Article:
Colombia’s Inspector General’s Office said Monday that it has opened a disciplinary investigation into three top army generals on corruption charges.
The investigation followed less than 24 hours after weekly Semana revealed accusations that the National Army’s second in command, General Adelmo Fajardo, and former 4th Brigade commander General Jorge Romero, had been embezzling funds from the military.
The Inspector General also announced an investigation against Counterintelligence commander General Eduardo Quiroz, who allegedly has been leading a witch hunt for commanders who talked to the New York Times and other media over controversial National Army commander General Nicacio Martinez.
The control entity received information that compromised senior officials who allegedly demanded money from subordinates for the apparent financing of family trips, from individuals and businessmen for the issuance of safe-conducts, and supposed offers of millionaire prizes or extended licenses in exchange for the identities of the people who would be delivering audios and documents with information to the media.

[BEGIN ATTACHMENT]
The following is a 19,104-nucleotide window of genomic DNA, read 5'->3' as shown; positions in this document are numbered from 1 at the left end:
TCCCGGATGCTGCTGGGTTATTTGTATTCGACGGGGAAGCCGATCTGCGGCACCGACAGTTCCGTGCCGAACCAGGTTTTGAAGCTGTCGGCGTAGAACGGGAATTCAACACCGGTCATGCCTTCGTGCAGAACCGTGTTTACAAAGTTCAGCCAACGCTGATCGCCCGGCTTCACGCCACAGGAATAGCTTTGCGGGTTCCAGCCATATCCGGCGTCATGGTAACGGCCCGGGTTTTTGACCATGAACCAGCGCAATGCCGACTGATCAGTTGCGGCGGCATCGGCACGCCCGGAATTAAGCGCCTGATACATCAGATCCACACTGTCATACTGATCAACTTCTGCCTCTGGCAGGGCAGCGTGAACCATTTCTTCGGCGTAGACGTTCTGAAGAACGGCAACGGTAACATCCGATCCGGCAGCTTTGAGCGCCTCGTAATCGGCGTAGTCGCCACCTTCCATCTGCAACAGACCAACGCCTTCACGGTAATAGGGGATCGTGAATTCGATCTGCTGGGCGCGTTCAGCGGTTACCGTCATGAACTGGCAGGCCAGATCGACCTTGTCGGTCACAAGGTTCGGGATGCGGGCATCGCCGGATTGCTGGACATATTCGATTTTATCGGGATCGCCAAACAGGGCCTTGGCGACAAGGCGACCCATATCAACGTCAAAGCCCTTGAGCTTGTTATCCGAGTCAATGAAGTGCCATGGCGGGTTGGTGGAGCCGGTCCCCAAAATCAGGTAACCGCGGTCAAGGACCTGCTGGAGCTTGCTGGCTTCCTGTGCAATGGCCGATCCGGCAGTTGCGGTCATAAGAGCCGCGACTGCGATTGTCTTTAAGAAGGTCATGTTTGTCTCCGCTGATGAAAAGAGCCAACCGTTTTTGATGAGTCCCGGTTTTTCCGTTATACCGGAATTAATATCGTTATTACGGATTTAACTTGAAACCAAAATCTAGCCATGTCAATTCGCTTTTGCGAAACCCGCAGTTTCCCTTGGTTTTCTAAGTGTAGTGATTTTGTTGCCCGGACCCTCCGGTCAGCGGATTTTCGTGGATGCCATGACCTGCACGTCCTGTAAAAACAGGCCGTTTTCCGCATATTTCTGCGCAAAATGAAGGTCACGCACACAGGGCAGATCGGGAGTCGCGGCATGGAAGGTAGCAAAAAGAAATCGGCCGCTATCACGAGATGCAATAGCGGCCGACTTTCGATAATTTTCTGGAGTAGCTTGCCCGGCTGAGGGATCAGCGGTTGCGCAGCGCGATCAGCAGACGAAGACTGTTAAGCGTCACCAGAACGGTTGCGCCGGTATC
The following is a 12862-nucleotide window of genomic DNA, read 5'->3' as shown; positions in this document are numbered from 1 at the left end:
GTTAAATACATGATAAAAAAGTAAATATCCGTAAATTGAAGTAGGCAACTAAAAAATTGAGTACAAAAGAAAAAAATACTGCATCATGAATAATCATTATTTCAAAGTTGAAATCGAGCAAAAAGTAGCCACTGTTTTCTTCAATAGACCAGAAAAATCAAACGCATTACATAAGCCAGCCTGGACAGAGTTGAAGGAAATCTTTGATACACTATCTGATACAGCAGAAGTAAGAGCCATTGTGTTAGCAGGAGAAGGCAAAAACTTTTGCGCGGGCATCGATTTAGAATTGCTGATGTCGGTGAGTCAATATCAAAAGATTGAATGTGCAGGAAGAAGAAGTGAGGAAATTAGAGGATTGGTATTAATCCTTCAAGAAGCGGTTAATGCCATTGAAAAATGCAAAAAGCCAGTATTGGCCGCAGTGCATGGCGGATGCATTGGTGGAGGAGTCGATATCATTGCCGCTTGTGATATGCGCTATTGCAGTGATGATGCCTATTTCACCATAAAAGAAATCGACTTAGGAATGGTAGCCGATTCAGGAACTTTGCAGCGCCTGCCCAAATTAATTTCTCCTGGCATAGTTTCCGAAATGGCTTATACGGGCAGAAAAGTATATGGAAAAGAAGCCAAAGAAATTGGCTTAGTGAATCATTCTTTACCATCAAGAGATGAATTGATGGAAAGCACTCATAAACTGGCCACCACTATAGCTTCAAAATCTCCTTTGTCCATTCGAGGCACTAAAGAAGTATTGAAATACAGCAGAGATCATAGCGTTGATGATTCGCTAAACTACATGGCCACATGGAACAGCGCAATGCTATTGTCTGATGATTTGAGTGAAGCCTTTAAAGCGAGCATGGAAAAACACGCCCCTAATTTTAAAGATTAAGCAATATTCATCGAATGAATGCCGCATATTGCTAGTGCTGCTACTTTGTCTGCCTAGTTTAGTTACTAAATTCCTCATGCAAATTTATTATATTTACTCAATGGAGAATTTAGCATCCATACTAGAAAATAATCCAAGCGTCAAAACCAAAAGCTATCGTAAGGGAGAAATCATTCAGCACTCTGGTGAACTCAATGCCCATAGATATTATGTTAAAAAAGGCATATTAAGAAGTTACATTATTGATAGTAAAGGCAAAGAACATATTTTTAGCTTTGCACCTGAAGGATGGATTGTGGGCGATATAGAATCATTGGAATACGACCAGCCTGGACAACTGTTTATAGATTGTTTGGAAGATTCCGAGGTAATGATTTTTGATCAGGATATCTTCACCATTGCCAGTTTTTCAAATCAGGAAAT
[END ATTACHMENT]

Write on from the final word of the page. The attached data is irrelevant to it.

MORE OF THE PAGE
Anonymous commander via Semana
According to weekly Semana, Fajardo and Romero were already investigated by the Prosecutor General’s Office.
The investigation against Quiroz is new and another major blow for Martinez, whose main whistleblower hunter has been exposed.
President Ivan Duque promoted Martinez in December, despite claims that the national army chief was linked to 23 cases of civilian killings, including a 13-year-old girl who was presented as a guerrilla killed in combat.
Martinez’ subsequent instruction to his subordinates to double the amount of combat kills and captures spurred major unrest among commanders, some of whom told media that they felt that the only way to comply with this order was by murdering civilians.
Many commanders and professional soldiers have seen friends and colleagues disappear behind bars for the mass killing of civilians that took place when the president’s political patron, former President Alvaro Uribe, was president, and refuse to do the same.
Colombia’s peace process, and the war crimes tribunal that is part of it, is causing additional pressure on the military; multiple soldiers who are incriminating dodgy superiors have suffered death threats and assassination attempts.